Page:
University of La Verne officials last week announced the appointment Ibrahim Helou as Dean of the College of Business and Public Management.
Helou has served for the past five years as associated dean to of the CBPM, and he has been a member of the ULV community for the past 15 years.
He will replace retiring CBPM Dean Gordon Badovick.
Helou said he welcomes the challenge and feels tremendously supported by the ULV family.
“One of the things I like the most is that it’s proof there is no ceiling for people on the inside,” Helou said. “There’s always an opportunity for people to go up.”
Top priorities for the CBPM, Helou said, include finishing the outcome assessment and improving the campus and college environment.
Creating a strong and more personal relationship with alumni will also give the college a better edge, Helou believes.
“Our biggest problems are the outreach activities and alumni chapters,” Helou said.
He added that he hopes to work with the science department in creating a science business camp.
The integration is an example of how Helou plans to incorporate many of the schools in the University to cohesively work together.
Unique programs to benefit the region are also a concern to address.
“For our traditional age students, we still teach business from a large corporation perspective, but most of our students don’t end up with large corporations,” Helou said.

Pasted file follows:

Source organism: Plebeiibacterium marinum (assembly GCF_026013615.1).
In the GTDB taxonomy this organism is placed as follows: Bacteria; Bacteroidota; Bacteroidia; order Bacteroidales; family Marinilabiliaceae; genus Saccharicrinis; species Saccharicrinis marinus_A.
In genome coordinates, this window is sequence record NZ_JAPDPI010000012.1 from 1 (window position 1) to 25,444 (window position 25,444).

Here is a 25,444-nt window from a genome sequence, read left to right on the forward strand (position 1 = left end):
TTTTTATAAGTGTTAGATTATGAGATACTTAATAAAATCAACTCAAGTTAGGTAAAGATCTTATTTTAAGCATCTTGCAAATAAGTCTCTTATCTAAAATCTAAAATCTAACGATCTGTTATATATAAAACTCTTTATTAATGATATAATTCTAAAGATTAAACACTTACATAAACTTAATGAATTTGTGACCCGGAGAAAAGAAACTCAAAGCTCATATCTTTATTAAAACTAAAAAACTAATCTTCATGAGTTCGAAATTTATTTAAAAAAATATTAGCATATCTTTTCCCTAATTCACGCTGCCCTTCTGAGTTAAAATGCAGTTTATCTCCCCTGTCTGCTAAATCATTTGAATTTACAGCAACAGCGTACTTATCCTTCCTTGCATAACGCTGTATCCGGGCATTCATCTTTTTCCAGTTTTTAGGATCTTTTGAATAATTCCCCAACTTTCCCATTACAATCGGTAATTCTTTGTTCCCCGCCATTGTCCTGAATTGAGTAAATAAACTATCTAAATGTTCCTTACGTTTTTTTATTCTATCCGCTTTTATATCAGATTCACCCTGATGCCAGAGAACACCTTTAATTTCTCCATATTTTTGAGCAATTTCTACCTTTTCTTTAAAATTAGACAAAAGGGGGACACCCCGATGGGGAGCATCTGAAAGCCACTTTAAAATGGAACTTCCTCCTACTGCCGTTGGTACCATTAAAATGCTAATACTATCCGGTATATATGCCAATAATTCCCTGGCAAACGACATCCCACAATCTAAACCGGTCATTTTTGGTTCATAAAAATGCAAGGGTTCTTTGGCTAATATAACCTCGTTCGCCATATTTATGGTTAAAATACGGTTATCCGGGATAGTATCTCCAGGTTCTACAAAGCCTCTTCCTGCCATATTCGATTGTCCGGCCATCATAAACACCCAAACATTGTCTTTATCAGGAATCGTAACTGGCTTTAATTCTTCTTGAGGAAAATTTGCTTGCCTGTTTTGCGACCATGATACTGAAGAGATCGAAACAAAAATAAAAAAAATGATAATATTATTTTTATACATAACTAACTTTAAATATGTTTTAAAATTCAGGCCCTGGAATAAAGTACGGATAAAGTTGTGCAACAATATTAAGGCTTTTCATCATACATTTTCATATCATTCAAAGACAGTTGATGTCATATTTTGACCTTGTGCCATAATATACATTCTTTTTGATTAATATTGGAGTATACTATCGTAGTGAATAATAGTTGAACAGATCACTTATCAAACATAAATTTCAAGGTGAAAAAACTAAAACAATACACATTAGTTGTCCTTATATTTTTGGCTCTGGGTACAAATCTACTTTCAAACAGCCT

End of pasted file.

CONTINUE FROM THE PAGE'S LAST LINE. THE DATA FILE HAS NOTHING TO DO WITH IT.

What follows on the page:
Helou said a heavy emphasis on entrepreneurship would be a welcome change to the program.
“It will address the needs of local employers and our students,” Helou said.
The new dean hopes to take the “college from an unknown business school to one that’s on its way to becoming a dominant business college in the region.”
Associate dean of the College of Business and Public Management Rita Thakur, who chaired the search committee, said Helou’s style and achievements for the college made him a great fit for the position.
“Abe is down-to-earth and truly serves the faculty and students,” Thakur said. He doesn’t mind getting his hands dirty.”
When taking into consideration the many candidates interviewed for the position, Helou’s qualities still stood out.
“Normally internal candidates have a disadvantage,” Thakur said.
“We had to weigh what might be viewed as a fresh perspective from talented outsiders against Dr. Abe Helou’s known contributions and his vision of the College,” said Constance Rossum, associate professor of marketing and management and a member of the search committee.
“In the end, Abe emerged as the innovative, passionate, committed challenger who had carefully thought through ways to build on the success of Dean Gordon Badovick’s work,” Rossum said.
Committee members said it was clear that Helou had the trust, love and support of the ULV community.
“I can practically say he grew up at ULV,” Thakur said.
Tiffany Vlaanderen can be reached a email@example.com.